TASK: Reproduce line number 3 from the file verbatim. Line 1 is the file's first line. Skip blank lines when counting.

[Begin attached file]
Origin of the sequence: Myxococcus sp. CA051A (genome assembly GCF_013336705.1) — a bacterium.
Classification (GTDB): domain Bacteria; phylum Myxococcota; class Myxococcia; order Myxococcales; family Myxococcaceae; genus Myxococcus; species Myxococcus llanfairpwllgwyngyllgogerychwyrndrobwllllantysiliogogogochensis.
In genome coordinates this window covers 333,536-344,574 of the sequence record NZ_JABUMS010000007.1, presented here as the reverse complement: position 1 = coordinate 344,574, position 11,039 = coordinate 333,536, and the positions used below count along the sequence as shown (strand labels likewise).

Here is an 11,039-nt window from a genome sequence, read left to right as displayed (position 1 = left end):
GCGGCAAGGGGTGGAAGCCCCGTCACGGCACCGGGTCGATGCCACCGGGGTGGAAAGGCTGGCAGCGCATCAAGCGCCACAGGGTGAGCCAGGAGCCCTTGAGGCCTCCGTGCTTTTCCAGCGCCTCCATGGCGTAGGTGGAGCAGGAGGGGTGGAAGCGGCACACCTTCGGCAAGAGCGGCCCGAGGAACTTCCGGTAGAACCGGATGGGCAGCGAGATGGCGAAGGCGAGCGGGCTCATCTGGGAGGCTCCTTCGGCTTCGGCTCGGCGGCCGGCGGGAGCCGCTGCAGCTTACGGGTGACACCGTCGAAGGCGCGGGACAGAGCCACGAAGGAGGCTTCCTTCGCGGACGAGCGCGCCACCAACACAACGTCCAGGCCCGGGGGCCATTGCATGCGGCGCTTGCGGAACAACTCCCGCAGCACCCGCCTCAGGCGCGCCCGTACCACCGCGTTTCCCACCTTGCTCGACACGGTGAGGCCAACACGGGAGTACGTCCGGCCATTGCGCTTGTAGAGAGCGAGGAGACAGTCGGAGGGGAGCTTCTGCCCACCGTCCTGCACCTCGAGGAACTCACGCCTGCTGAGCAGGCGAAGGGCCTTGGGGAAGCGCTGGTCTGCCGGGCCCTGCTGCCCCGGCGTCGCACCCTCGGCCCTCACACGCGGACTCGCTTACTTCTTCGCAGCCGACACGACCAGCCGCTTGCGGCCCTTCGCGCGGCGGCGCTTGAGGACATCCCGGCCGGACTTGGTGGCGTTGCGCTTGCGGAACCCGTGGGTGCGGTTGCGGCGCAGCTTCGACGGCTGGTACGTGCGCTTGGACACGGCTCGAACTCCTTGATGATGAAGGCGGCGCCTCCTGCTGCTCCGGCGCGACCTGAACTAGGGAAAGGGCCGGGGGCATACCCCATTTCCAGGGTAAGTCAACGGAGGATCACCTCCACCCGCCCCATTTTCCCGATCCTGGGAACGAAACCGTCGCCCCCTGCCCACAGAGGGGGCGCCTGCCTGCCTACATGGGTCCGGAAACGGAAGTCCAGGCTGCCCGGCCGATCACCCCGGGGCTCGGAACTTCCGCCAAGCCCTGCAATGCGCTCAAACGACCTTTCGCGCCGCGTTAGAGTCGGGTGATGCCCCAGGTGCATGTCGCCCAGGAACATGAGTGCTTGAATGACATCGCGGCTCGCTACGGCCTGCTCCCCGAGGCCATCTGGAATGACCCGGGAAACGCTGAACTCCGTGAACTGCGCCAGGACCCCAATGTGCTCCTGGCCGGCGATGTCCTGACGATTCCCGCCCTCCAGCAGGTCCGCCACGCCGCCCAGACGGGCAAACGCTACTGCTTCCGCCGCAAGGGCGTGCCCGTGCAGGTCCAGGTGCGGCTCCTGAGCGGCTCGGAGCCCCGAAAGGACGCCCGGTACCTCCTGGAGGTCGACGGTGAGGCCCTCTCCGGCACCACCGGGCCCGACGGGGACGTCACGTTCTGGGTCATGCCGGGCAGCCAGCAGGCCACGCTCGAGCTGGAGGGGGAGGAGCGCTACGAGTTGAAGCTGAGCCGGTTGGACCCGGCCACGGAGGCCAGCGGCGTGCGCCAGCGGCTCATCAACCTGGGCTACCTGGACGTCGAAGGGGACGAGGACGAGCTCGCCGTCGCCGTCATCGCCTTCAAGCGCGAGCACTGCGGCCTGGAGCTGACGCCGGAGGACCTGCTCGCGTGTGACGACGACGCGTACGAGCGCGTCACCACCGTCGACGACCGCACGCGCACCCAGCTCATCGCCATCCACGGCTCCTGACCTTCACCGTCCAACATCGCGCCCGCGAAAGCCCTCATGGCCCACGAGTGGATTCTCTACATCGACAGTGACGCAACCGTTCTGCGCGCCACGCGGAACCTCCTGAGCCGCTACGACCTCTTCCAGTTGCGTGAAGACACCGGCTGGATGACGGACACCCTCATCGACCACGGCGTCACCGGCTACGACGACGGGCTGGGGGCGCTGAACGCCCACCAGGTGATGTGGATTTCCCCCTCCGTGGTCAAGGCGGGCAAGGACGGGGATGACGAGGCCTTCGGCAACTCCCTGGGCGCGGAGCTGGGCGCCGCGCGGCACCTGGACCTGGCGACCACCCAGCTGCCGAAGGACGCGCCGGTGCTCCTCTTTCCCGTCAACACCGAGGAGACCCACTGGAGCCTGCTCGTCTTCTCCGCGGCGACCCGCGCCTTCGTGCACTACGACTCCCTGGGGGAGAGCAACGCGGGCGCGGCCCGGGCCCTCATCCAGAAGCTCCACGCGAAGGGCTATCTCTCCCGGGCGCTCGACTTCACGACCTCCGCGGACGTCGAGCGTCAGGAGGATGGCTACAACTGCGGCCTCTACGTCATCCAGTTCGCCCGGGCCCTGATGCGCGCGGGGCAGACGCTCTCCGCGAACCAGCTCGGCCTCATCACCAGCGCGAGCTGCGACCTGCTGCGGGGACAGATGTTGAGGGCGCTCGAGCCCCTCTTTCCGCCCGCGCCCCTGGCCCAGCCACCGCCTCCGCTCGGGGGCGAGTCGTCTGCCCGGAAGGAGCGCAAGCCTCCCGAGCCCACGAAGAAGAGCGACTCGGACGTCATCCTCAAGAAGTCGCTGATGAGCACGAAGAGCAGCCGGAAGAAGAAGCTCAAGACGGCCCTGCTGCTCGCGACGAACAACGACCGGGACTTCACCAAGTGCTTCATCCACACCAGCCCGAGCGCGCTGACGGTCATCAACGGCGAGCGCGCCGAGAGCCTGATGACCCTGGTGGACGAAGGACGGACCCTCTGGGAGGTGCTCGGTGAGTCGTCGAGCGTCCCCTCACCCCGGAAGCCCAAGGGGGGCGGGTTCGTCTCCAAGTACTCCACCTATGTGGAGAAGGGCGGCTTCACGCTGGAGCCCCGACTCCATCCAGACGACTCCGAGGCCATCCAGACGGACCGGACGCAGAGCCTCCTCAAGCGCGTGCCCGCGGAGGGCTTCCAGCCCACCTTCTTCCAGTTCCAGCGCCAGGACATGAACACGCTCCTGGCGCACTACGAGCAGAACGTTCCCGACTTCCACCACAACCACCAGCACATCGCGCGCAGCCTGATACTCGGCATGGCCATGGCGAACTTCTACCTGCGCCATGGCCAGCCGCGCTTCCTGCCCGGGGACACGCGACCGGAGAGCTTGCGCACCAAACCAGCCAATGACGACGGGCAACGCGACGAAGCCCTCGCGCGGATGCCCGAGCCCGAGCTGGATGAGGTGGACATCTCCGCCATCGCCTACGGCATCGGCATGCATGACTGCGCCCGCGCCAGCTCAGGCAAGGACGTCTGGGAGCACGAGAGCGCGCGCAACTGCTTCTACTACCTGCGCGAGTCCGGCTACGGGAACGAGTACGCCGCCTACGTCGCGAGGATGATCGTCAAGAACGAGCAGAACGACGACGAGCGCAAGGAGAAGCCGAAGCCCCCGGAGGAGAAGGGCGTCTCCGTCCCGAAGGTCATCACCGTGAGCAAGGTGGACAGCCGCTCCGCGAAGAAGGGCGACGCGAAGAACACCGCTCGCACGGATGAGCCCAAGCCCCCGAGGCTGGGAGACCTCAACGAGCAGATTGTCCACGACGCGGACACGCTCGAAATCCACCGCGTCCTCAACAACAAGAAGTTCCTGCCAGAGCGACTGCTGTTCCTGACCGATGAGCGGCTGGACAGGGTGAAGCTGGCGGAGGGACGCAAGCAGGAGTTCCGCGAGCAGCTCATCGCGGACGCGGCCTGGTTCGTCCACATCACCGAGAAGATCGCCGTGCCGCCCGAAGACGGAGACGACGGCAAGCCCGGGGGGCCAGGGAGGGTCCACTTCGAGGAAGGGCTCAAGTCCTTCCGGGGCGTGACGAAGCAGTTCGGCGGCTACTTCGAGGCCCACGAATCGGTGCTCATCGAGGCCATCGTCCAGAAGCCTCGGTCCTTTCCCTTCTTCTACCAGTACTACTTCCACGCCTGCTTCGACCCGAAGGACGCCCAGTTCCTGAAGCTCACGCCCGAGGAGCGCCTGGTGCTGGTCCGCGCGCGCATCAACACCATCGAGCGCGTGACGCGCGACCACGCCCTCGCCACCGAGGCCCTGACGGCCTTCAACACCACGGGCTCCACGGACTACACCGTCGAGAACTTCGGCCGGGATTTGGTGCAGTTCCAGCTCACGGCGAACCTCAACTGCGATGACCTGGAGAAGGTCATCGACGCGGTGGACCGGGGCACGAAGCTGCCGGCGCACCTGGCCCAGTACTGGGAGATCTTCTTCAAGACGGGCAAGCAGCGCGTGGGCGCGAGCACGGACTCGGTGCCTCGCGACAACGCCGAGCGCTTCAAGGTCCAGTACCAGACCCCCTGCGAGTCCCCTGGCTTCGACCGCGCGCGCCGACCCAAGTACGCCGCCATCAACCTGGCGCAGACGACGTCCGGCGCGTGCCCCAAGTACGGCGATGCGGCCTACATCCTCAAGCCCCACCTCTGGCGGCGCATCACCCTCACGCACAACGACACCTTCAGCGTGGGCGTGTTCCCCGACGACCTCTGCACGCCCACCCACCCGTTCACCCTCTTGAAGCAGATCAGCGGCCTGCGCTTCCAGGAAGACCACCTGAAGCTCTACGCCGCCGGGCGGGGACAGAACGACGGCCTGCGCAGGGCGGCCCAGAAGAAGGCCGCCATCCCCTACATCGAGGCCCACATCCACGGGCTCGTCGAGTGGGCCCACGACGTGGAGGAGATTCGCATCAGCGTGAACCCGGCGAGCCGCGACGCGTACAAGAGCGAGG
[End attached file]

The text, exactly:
In genome coordinates this window covers 333,536-344,574 of the sequence record NZ_JABUMS010000007.1, presented here as the reverse complement: position 1 = coordinate 344,574, position 11,039 = coordinate 333,536, and the positions used below count along the sequence as shown (strand labels likewise).